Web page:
The government should improve the registration and appointment system for Covid-19 vaccination. Currently, we can only register ‘interest’ for the vaccine, with no knowledge of the venue, date and time slot. This means there is a need for a second round of contact from our overworked frontliners to inform millions of Malaysians their respective vaccination dates, times and venues.
The registration rate among Malaysians seems to be low, at about 5.3 million to date, which is 22.1 per cent of the population. This is a far cry from the 70 per cent of population required to reach herd immunity.
The process can be made far more efficient if the vaccination venues are known upfront, and participants can choose their dates and time slots accordingly, the way we already do for most appointment systems, including in various government agencies.
After all, MySejahtera, where most registrations are done, is a location-based app and should be able to indicate the nearest available clinic or vaccination centre for the appointment. This is also easily replicated in the online registration system via vaksincovid.gov.my.
Rather than just registering interest, which is what’s happening now, allow people to book specific times and dates. At least then, it would justify compounding them if they do not show up for their appointment.
In fact, the Ministry of Health (MOH) already has in place such an appointment system (sans the penalty) when it comes to making appointments to see a doctor or even just to collect medicine in our local klinik kesihatan, as well as several private clinics via qmed.asia/booking.
MOH already has available resources in place which should be made use of to aid with the mass vaccination programme.
Right now, a lot of unnecessary efforts are being used to set vaccination appointments, even in Phase One. In my case, a doctor contacted me to inform me of my appointment, which is a waste of human resources and is an inefficient way to manage resources.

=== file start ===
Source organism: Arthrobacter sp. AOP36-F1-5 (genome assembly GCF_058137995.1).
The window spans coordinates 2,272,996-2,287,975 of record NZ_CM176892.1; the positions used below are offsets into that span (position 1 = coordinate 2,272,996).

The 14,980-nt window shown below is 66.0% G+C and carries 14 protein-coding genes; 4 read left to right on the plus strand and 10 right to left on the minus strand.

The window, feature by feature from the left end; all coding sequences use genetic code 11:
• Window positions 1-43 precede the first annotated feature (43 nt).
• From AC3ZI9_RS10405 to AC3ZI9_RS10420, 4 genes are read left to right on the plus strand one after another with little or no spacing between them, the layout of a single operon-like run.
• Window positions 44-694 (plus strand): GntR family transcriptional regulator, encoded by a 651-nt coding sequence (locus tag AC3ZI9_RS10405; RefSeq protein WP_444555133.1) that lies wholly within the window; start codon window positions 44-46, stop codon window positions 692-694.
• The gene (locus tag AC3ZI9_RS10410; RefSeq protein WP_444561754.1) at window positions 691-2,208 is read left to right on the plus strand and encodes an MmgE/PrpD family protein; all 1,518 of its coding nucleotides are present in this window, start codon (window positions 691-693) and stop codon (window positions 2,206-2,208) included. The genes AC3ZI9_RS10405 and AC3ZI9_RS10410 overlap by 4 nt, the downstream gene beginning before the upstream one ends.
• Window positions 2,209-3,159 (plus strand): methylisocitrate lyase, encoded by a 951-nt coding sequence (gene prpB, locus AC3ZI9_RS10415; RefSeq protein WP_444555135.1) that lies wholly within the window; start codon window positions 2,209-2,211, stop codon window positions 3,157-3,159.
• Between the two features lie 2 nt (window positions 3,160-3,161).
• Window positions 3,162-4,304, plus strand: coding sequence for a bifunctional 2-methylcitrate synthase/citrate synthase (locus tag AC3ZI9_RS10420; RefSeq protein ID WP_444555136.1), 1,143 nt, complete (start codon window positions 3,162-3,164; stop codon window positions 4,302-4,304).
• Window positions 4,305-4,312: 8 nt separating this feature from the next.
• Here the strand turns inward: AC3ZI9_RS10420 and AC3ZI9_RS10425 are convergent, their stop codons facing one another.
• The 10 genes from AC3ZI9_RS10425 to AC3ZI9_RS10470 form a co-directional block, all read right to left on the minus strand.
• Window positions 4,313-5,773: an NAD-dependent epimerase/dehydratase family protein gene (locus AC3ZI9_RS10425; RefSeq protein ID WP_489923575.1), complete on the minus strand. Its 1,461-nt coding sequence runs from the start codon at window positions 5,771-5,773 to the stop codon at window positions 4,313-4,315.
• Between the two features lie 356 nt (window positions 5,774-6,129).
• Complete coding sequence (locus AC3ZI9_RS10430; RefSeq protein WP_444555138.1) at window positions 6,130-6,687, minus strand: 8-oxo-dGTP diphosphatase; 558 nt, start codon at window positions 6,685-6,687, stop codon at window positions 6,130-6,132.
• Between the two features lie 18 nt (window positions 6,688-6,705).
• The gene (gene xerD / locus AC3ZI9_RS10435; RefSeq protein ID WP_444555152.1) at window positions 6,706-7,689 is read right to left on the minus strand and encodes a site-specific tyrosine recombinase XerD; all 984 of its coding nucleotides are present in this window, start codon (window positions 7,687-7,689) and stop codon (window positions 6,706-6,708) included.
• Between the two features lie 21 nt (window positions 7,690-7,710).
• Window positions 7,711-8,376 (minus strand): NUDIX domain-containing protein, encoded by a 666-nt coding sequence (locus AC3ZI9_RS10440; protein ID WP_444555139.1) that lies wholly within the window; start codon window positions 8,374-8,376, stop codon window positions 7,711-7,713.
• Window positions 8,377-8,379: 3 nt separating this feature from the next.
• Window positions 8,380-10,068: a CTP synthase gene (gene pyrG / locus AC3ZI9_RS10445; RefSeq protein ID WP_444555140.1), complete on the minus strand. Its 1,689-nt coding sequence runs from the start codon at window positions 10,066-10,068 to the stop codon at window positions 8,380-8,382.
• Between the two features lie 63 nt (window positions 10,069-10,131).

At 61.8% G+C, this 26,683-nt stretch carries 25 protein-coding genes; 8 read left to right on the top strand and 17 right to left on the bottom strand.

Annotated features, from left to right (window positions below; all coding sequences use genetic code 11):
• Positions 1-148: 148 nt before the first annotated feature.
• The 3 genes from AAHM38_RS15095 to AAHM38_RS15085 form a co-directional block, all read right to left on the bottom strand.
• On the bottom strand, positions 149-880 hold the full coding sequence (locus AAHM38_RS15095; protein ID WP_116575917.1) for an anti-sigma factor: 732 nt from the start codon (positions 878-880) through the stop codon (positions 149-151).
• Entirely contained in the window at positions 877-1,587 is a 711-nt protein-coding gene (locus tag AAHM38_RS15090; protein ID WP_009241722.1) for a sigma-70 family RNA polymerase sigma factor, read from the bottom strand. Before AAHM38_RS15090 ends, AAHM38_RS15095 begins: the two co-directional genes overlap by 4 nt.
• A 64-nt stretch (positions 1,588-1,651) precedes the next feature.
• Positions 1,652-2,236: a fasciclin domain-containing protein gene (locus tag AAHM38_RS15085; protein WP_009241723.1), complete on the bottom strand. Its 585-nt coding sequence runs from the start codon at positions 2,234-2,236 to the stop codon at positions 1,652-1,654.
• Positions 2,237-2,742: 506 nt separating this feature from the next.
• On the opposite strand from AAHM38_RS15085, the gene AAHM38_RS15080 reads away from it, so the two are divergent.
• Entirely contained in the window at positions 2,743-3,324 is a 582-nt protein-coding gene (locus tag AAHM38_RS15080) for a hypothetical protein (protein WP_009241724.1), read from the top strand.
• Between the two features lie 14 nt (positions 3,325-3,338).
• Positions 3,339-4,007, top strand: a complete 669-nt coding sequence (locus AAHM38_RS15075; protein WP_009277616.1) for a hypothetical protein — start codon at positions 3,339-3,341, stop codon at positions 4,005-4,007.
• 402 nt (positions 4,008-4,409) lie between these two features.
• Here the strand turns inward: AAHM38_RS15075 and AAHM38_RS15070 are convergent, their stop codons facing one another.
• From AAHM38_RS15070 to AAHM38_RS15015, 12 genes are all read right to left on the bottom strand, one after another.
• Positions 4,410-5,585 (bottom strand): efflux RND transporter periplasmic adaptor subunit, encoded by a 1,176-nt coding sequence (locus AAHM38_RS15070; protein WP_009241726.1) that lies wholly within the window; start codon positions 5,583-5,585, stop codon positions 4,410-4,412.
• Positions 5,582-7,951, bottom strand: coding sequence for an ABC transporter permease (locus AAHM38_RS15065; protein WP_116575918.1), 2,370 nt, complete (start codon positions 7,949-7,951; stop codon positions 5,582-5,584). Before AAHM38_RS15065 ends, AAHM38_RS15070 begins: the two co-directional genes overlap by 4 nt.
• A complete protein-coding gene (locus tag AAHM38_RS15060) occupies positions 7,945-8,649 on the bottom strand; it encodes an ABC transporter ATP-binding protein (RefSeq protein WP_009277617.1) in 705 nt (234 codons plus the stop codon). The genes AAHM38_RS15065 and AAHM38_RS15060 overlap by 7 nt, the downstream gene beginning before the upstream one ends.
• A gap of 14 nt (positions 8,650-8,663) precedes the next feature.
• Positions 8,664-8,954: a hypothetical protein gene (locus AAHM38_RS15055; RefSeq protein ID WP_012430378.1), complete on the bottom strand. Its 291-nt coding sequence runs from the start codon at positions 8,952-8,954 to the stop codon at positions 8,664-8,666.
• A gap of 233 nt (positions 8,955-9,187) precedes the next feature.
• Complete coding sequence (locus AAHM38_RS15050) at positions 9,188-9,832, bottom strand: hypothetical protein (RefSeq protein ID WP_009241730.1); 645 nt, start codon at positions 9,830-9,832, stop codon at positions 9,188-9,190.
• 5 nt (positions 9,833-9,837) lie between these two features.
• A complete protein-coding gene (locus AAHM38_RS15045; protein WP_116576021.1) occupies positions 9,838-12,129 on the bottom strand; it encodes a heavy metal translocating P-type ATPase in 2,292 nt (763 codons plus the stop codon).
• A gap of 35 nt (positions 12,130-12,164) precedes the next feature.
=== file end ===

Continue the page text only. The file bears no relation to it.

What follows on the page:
When my office opened a booth over the weekend to assist residents in Bukit Gasing to register, a common grouse was that they are afraid that if they are unable to attend the fixed appointment, they will then be fined.
Those who have medical commitments (such as dialysis, surgery, etc.) or outstation work commitments may not be able to attend on the pre-decided vaccine appointment date, if they are not given the flexibility or allowance to choose a date they themselves can commit to. This is ever more so so when the potential vaccine appointment is scheduled months from now.
Threatening the general public with action for failure to attend the vaccination appointment is serving more as a deterrent than encouragement to register, especially when under the Emergency Ordinance, these fines can go up to RM10,000.
If the government is really serious about achieving its 70 per cent target on schedule, then changes must be made to the current registration process.
We have the potential to improve the registration rate for the vaccination, make life easier for our medical frontliners and the public at large if we implement this one simple technical improvement in the registration process.
I call upon the Jawatankuasa Khas Jaminan Akses Bekalan Vaksin Covid-19 (JKJAV) to improve this registration process as soon as possible.
Rajiv Rishyakaran is the state assemblyman for Bukit Gasing.
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